Parkman at first uses his mind mojo to mess with Elena, but soon realizes the affection between the two is genuine. Of course, “Jakob’s” backstory is completely false, so he forces Elena to visit Danko’s real apartment and makes Danko spit out the truth in front of her. Parkman’s mind voodoo can sometimes come off as hysterically cheesy (go rewatch Parkman and Peter “think” their way into Building 26), but props to Zeljko Ivanek for selling the holy hell out of Danko’s forced confession. Layers of hate, anger, regret, and absolute despair coat every word that comes out of his mouth as Parkman pries the truth from his mind through his unwilling lips.
Having completed that task, Parkman attempts to shoot Elena. Naturally, he falls short, as “Heroes” doesn’t have the guts to turn Matt Parkman that dark. Danko seizes the chance to put a bullet in Parkman’s brain, an option Parkman willingly accepts. But, halfway through the bullet’s path, Hiro arrives on scene and wheels Parkman to safety. Literally. How did Hiro get there? Glad you asked!
Route Sixty Suck
The less said about this the better. Essentially, Baby Parkman is like a human LoJack when upset. So he keeps stalling the car in which Hiro and Ando are using to drive Baby Parkman to meet his father. Ando eventually hits upon a ridiculous face that keeps Baby Parkman happy, and they drive to NYC. There was also that rodeo dude but I promised to leave him out of it.
Their sole function in this episode? Provide a reason for Parkman to not go completely suicidal, or worse, go emo. So now father and son are reunited, Parkman’s no longer going to play My Chemical Romance MP3s on his iPod, and maybe, just maybe, Hiro and Ando will be given something to do in this volume. It’s a lot to ask, I know.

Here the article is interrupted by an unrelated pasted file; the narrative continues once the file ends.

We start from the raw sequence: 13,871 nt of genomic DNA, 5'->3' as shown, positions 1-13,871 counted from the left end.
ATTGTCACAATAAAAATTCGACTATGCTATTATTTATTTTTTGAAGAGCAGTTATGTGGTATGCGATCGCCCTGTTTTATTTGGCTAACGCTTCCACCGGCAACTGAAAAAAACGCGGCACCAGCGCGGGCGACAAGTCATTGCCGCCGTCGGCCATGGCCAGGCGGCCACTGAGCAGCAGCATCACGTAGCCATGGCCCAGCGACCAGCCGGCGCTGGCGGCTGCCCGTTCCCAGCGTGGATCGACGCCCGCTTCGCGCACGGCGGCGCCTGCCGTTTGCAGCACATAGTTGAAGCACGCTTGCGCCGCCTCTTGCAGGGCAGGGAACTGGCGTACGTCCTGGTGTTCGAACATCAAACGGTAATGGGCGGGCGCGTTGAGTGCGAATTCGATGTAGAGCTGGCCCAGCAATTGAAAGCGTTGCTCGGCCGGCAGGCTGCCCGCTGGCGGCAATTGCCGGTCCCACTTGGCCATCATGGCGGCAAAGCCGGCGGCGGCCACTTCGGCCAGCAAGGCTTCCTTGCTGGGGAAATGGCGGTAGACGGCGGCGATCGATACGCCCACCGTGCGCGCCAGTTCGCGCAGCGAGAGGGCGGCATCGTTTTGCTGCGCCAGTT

National Lampoon’s Petrelli Vacation
I’ve been on some bad family trips in my time, but those look like downright utopian experiences when compared to the road trip taken by the Petrellis this week. They head to Coyote Sands, a little out of the way place in southwest Arizona where one can enjoy fishing, camping, and digging up the seemingly hundreds of skeletons that litter the landscape. So, you know, something for everyone.
The skeletons are the remains of something called Operation: Icarus, the latest iteration of “Heroes” trying to establish some Zero Hour for the madness we see today. Just don’t ask Mohinder about Icarus, since he completely butchers the myth in his episode-ending voiceover. For some reason, his version omits Icarus’ father Daedalus who built the wings that led to proud Icarus’ death. In Mohinder’s version, Icarus constructs the wings, not Daedalus. That kind of completely changes the meaning of the myth, but no one ever accused Mohinder of being smart. Or remotely competent. In this construction, “Operation: Icarus” implies a project designed to impart lessons upon the brash youth, too naïve to understand their own hubris. Which is why Angela then went and kept her mouth shut for a few decades. Or something. The less you think with “Heroes,” the more you tend to enjoy it.
At least we’re seemingly due for an Angela-centric episode soon, as we uncover (literally and figuratively) the secrets of her past. I suspect there are as many demons there as skeletons for Mama Petrelli.
In summary: two solid character-based plots connected by two flimsy road trips. Parkman, Danko, and Noah were the stars of the hour and all brought their A game. The rest of the cast was largely stranded, either forced to make silly faces at babies or barely onscreen at all. But overall, “Fugitives” is ending stronger than it started, and its hits outweigh its misses. It’s no longer Must See TV, but it’s a pretty pleasant watch with more than a few genuinely cool moments per week. And given its recent woes, I’ll more than take that as this volume winds down.
Did Danko’s backstory flesh him out or feel forced? Does the shape shifting enthrall or annoy? And is anyone else getting a “V for Vendetta” vibe from Coyote Sands?